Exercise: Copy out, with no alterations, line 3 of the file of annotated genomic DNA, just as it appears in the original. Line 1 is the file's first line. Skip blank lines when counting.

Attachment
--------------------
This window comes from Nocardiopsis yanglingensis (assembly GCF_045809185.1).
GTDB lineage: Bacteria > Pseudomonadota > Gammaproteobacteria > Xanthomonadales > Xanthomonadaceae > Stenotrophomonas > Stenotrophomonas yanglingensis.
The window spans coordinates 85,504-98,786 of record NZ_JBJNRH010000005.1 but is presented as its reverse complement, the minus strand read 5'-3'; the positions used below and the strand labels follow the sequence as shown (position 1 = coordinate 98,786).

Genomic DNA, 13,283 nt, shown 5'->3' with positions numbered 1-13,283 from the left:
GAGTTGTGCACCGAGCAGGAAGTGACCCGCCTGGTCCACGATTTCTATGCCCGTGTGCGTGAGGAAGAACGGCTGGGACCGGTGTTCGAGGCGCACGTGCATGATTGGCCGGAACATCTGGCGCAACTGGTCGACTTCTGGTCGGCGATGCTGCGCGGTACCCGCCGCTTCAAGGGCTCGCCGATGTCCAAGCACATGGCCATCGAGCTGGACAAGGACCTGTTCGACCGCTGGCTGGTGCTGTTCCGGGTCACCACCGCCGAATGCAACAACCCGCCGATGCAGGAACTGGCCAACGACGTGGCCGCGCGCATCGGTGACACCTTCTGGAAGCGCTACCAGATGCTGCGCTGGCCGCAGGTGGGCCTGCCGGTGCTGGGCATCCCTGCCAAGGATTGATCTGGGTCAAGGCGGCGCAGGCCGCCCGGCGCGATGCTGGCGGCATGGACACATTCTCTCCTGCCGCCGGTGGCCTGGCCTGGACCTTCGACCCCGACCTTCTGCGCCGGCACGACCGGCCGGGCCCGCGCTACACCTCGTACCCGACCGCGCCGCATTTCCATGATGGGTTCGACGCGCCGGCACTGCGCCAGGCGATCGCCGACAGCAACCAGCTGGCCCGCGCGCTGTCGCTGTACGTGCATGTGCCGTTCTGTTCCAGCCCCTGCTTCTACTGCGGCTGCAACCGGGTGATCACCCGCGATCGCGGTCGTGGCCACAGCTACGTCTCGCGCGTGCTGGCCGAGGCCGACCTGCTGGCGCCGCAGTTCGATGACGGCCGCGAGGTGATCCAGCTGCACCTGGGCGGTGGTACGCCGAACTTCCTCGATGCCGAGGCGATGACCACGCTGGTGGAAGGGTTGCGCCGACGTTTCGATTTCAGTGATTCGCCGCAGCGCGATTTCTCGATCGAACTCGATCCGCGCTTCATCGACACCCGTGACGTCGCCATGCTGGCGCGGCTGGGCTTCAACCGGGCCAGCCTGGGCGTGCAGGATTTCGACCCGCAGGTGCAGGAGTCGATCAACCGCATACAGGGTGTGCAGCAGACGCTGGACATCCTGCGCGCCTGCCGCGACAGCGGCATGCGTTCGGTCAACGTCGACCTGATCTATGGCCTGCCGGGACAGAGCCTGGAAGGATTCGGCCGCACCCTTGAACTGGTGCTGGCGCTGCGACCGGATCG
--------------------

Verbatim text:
The window spans coordinates 85,504-98,786 of record NZ_JBJNRH010000005.1 but is presented as its reverse complement, the minus strand read 5'-3'; the positions used below and the strand labels follow the sequence as shown (position 1 = coordinate 98,786).